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Daily Bridge in New Zealand

Getting a Plus.

It may not be a big plus but to go negative would be an absolute disaster. Your partner had a decision to make when you doubled for a second time. They thought that beating the opponent’s game contract would more easily produce a plus score than trying for a minor suit game. You could discuss that decision later. For now, you had to beat 4Spade-small. It is your lead, your chance to beat their game. They only had 16 hcp between them but you need to go positive. A good lead would help. 

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North Deals
E-W Vul
   
A 9 4
Q J 8
A K J 4 2
A 6
 
N
W   E
S
   
West North East South
  Pass Pass 1 
Dbl 4  Pass Pass
Dbl All pass    

 

You are on lead to 4Spade-small x. You have a good hand. That is why you doubled! So, simply, what do you lead?

It looks like you should lead from your long and strong diamond suit. That is what West did and finding the right initial lead two tricks later was, possibly, two tricks too late.

The textbook says that when your side has the majority of the high-card points, the opponents can normally only make their tricks by scoring ruffs or by cross-ruffing. You have to stop them doing that.

North Deals
E-W Vul
J 6 5 3
A 9 6 5 4
9 6 5
10
A 9 4
Q J 8
A K J 4 2
A 6
 
N
W   E
S
 
2
7 3
Q 10 8 7 3
K 9 8 4 2
 
K Q 10 8 7
K 10 2
Q J 7 5 3
West North East South
  Pass Pass 1 
Dbl 4  Pass Pass
Dbl All pass    

 

Diamond-smallA was ruffed at trick 1 with declarer playing a low club towards the Club-smallT. West rose, correctly, and played Spade-smallA and another spade… possibly too late.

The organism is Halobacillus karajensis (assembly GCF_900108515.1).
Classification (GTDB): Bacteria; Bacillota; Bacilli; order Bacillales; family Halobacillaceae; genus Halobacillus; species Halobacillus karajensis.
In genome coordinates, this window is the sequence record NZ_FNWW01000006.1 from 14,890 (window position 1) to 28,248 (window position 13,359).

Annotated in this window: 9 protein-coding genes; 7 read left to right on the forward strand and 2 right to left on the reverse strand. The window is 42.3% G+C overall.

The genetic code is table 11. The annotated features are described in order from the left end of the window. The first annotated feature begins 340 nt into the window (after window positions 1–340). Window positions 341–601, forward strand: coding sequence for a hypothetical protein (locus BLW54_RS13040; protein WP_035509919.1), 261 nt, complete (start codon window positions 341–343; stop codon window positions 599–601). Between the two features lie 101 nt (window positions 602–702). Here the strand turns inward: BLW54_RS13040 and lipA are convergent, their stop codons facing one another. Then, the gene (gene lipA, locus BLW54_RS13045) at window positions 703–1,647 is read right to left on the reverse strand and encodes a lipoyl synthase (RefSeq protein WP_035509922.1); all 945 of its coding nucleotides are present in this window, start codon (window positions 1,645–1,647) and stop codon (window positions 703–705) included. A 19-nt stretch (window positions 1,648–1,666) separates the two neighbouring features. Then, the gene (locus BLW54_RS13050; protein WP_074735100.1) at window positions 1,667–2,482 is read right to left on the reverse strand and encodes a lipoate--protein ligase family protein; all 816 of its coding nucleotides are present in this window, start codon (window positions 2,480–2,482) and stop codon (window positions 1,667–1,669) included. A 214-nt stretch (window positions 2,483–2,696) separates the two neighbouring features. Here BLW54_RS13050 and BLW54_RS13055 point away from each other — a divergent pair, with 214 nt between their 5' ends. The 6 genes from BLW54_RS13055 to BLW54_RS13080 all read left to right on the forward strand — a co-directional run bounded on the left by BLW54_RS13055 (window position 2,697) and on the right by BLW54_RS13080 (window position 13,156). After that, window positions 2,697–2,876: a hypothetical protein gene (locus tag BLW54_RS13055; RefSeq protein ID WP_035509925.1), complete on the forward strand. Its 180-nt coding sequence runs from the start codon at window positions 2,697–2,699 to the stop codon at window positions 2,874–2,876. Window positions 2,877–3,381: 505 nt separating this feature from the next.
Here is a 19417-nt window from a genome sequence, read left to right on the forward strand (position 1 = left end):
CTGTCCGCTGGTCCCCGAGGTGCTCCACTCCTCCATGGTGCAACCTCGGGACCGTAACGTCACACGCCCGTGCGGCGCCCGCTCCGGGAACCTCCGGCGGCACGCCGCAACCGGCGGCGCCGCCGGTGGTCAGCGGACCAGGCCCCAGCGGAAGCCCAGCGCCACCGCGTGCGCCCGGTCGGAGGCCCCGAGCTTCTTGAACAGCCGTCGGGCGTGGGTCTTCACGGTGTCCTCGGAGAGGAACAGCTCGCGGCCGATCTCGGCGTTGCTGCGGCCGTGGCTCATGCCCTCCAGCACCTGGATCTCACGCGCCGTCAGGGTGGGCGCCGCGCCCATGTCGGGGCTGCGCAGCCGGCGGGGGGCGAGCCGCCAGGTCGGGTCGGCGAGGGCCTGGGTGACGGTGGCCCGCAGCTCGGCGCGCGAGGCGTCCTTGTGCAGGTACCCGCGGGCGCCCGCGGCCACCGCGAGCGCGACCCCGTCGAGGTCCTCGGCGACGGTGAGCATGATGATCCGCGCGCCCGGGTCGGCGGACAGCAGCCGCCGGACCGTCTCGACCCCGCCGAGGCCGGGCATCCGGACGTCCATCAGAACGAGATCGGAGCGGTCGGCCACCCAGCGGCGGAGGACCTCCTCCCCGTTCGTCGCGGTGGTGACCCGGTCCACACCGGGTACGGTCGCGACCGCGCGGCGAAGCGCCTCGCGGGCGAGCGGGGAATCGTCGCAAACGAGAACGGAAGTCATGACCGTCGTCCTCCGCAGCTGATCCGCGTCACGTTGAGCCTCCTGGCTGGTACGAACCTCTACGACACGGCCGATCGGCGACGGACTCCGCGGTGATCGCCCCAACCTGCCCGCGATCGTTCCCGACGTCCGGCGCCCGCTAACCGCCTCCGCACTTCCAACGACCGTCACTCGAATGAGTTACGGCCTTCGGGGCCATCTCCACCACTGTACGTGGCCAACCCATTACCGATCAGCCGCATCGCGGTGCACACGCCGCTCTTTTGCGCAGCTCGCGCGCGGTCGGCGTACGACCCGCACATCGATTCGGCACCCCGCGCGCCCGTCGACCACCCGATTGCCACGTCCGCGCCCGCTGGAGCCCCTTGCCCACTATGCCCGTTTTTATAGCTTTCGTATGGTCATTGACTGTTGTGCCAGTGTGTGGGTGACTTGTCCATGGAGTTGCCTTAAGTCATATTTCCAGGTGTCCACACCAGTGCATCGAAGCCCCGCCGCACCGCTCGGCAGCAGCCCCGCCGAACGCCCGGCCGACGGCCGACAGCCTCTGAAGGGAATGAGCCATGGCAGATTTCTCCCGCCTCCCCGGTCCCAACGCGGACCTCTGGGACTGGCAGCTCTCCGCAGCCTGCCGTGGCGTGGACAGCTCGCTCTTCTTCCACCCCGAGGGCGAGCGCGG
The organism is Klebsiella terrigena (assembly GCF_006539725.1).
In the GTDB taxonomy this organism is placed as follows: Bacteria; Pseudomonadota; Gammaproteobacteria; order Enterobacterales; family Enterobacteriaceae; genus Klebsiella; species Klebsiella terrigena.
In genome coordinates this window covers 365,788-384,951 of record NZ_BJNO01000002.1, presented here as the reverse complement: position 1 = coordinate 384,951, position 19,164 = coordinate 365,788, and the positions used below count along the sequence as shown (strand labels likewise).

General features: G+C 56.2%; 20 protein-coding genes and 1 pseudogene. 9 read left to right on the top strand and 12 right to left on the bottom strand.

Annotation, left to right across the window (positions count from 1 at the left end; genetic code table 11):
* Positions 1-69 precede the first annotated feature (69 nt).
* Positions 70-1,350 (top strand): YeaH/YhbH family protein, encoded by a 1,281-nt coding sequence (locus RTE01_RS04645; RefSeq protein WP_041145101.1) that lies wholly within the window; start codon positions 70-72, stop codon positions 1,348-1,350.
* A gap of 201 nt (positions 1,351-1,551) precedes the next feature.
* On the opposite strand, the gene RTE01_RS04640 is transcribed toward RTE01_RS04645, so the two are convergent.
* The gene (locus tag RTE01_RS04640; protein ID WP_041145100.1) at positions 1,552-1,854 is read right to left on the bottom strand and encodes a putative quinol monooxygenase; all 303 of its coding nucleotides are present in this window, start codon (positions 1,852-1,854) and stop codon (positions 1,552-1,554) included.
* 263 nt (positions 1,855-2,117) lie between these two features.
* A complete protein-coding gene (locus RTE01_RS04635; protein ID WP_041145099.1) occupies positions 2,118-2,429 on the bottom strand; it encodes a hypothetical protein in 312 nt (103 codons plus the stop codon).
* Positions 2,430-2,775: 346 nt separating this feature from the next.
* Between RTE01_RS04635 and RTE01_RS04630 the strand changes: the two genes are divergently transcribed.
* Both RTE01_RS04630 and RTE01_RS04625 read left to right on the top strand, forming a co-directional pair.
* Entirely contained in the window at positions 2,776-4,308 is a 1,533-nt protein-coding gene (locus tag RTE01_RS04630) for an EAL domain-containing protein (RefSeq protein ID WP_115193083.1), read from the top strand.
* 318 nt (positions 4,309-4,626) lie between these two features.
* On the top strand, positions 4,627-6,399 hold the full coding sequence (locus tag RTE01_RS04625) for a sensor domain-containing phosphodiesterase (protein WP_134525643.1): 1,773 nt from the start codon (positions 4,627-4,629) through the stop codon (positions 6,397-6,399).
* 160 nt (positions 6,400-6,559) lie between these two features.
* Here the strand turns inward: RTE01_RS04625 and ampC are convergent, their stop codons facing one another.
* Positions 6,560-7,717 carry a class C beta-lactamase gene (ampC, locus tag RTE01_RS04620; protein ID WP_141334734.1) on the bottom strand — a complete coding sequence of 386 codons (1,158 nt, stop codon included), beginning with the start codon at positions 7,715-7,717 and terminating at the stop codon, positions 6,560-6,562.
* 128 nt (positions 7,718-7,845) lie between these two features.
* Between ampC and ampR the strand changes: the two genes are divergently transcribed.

South won in hand to ruff a club and returned to hand with a heart to ruff a second club with dummy’s last trump. At that point South tried ducking a heart to West. With one trump left, the defence could/ should have prevailed by playing back a third heart but a diamond enabled South to ruff, draw trump and run the hearts for 10 tricks.

Not great defence but there would have been no problems at all for the defence had West started with a low trump (“low” just in case your partner has the singleton king…they did once as I discovered to my cost!). Then, two more rounds of trumps when in with the club and even though South can play hearts for 4 tricks, South must lose four top tricks in the process.

You might argue that East did not help the cause by passing the double of 4Spade-small. Had they called 4NT asking West to pick a minor suit, the diamond fit would have been found with 5Diamond-small making just for the loss of two heart tricks. West did have two chances to beat 4Spade-smallx and although they could not be sure how strong their partner was, a low trump at trick 1 would have set them off on a sound way to beat the ambitious major game.

Some more defending to do for Sunday. This time, your partner has led Spade-small10 against some routine opposition bidding. It’s Teams and you would like to beat the contract.

South Deals
E-W Vul
K 7 3
10 7 4 3
K 7 4 3
5 4
   
N
W   E
S
 
A Q 8 4
9
Q 10 6 2
Q 10 9 3
West North East South
  dummy you  
      1 
Pass 3  Pass 4 
All pass      

 

1Heart-small promised at least 5 hearts with 3Club-small showing 4 hearts and 6-9 hcp. South needed no more encouragement to bid to game. Your partner leads Spade-small10 to the Spade-small3, your Spade-smallQ and declarer’s Spade-small2. What to do at trick 2?

Richard Solomon

 

 

 

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